From private to public school

My experience moving from one to the other


Anna Williams

From first grade until freshman year of high school, I attended a private school in Minnetonka called Notre Dame Academy. My entire life revolved around that school and the people that had attended it for eight years. However, when I was challenged with finding a high school to go to, my mom and dad decided that they wanted me to receive an education at a public school and experience what going to one is like. Since coming to St. Louis Park and attending here for almost two years, I have come to distinguish the positive aspects and shortcomings of each school that have affected me as a student and as a person.

When I attended a private school, I found my peers to be more disciplined. They were driven as scholars and conditioned to think about their futures constantly. Most students there put a lot of effort toward their homework and classwork. Because of this, no one ever skipped a class or was disruptive or distracting while the teachers taught their lessons. My peers were always respectful and because every student had wanted to be in school and learning, I came to be very successful academically. It was easier for me to be focused and motivated when my classmates were.

At Notre Dame Academy, I never had to worry about or be a witness to fighting or vandalism because that was not a reality there. Although it was easier for the teachers to manage the only 20 students per grade, because of our education of manners and courtesy, no student thought of acting in a violent manner toward another or using inappropriate language. We were raised in a community where that was never accepted and came to see the value respecting our school, our teachers and ourselves. If we ever did not meet these expectations of good behavior, which rarely happened, we were met with harsh consequences. I appreciated this because it allowed me to grow up in an environment that developed my moral compass and nurtured the values I was taught at a young age.

The academics at my old school were more rigorous, which was good and bad. The academics allowed me to challenge myself and become more dedicated and invested in my education. Because of how advanced and fast-paced the classes were, I was thoroughly prepared for the honors, AP and IB classes I would take at Park. However, the academics were almost too competitive, and students were made to be failures if they received anything other than an A. People were obsessed with earning perfect scores and knowing how well others were doing in classes. At Park, it is more relaxed. It is comforting to know that the only person who cares about my grades is me and that students are not defined by their ability to make the “A Honor Roll.” Park definitely focuses more on creativity and community involvement — not just testing and the label of “excellence.” This has allowed me to focus on the joy of learning and not just the anticipation of receiving a grade.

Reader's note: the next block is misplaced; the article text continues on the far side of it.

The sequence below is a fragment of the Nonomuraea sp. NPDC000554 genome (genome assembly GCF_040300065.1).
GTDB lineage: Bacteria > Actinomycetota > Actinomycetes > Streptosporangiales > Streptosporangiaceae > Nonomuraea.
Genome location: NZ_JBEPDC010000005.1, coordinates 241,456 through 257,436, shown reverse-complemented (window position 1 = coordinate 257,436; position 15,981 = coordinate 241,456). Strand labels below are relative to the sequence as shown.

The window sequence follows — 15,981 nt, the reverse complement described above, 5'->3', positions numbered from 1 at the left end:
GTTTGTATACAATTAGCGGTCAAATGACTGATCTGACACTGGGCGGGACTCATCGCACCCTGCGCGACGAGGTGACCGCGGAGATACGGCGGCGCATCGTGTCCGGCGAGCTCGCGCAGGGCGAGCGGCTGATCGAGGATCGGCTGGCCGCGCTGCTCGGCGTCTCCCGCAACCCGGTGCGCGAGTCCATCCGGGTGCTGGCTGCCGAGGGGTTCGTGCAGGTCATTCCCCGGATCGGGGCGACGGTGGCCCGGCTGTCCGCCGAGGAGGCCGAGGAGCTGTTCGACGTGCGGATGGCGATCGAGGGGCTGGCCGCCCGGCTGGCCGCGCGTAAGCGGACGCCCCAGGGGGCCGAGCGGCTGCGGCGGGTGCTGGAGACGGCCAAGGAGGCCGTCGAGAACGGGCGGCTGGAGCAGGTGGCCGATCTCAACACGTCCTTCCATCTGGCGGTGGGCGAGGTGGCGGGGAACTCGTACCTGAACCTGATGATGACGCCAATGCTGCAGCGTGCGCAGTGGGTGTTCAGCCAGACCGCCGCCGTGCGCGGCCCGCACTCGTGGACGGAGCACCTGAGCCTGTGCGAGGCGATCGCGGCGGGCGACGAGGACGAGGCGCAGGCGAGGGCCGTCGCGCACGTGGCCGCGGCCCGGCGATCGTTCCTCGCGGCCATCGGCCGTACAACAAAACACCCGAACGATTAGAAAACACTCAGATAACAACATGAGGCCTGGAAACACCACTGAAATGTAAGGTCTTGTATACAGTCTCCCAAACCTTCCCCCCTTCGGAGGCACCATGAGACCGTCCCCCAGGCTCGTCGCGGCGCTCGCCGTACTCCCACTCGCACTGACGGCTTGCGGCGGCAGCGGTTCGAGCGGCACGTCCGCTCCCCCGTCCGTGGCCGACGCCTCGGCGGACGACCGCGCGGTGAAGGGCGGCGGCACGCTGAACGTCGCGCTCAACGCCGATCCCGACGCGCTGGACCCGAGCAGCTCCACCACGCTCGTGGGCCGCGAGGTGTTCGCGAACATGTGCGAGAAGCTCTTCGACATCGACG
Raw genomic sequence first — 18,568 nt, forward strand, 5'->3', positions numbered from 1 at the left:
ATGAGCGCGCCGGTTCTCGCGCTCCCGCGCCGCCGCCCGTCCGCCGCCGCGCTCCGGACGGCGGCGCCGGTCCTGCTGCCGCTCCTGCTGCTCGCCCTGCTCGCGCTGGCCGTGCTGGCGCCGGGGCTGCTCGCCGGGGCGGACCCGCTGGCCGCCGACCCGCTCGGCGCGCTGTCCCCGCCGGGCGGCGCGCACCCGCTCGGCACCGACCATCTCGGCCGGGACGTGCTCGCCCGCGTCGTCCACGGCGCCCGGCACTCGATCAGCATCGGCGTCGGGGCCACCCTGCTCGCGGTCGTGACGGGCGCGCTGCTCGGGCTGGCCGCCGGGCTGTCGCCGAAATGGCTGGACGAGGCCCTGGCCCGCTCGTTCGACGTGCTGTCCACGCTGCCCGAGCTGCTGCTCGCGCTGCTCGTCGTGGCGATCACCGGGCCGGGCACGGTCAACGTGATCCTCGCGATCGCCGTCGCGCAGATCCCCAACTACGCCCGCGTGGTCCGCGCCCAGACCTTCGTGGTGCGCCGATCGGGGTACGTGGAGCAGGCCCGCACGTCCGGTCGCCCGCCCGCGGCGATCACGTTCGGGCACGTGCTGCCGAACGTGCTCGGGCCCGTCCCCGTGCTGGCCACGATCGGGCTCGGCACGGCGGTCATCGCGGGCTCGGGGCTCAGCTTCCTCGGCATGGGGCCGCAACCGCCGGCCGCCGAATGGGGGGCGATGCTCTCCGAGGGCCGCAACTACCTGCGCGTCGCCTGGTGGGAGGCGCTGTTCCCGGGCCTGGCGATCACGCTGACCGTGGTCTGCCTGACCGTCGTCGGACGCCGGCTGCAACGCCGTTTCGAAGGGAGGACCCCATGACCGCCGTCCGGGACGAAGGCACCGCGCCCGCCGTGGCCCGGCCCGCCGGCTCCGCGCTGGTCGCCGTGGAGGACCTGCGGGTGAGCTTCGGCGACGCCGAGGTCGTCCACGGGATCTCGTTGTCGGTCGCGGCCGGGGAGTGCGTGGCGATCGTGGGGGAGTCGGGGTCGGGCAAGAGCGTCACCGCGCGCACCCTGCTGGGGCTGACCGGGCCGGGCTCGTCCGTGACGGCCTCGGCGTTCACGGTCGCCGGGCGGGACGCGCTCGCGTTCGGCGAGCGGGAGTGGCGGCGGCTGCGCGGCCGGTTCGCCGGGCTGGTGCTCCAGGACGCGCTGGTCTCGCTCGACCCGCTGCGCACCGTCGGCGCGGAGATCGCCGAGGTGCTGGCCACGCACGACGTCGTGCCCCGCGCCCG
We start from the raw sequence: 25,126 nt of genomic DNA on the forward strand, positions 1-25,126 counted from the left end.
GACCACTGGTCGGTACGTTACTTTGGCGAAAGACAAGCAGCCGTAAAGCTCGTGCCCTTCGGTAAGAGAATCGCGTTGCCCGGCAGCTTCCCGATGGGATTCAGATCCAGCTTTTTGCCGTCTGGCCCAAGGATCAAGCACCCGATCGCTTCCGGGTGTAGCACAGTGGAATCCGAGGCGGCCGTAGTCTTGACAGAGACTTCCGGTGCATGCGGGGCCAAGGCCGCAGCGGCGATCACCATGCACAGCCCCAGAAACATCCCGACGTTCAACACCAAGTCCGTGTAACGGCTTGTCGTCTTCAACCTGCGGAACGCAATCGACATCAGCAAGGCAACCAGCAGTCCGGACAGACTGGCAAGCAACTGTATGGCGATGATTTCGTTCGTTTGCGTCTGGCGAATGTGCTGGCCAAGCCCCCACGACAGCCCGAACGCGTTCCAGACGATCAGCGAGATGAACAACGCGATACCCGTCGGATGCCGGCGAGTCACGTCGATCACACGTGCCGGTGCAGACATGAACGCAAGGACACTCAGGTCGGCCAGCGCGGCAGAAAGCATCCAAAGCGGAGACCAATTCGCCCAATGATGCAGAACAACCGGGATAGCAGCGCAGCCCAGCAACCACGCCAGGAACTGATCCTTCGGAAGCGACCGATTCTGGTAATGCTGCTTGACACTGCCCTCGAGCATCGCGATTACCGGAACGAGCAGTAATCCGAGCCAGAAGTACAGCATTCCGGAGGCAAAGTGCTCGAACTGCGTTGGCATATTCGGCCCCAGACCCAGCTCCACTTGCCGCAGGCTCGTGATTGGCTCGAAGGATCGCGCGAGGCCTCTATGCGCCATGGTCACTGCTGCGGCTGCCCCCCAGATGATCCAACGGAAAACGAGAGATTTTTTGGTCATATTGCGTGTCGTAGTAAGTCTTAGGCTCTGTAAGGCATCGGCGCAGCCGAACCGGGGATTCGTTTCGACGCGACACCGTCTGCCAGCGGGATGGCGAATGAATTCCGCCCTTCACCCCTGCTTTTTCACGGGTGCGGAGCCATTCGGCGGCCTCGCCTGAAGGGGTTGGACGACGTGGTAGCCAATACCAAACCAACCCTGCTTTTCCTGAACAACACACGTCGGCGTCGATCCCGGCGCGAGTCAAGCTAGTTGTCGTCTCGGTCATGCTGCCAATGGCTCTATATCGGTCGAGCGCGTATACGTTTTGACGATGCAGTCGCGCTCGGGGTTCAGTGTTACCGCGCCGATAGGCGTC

Park is also very diverse. At my old school, there were only five people in my grade that did not identify as white, and the majority of students came from privileged backgrounds that were similar to my own. I did not have the opportunity to experience what learning in diverse classrooms was like. I did not get to hear of perspectives unlike my own or be consistently exposed to other cultures and religions. That was detrimental to me socially because that is not the real world. Being able to experience these things at Park has been incredibly eye-opening, and I have realized that the world is so different from my private school “bubble.”

All in all, though I miss the discipline and my friends from private school, I am glad I came to Park because I have had the chance to learn in different ways and meet new people who have enriched my life. I am very privileged to have gone to Notre Dame Academy, and my years there truly shaped who I am morally, socially, academically and athletically. However, going to Park has been a great decision for me and has allowed me to become more self-motivated and aware of the realities of life.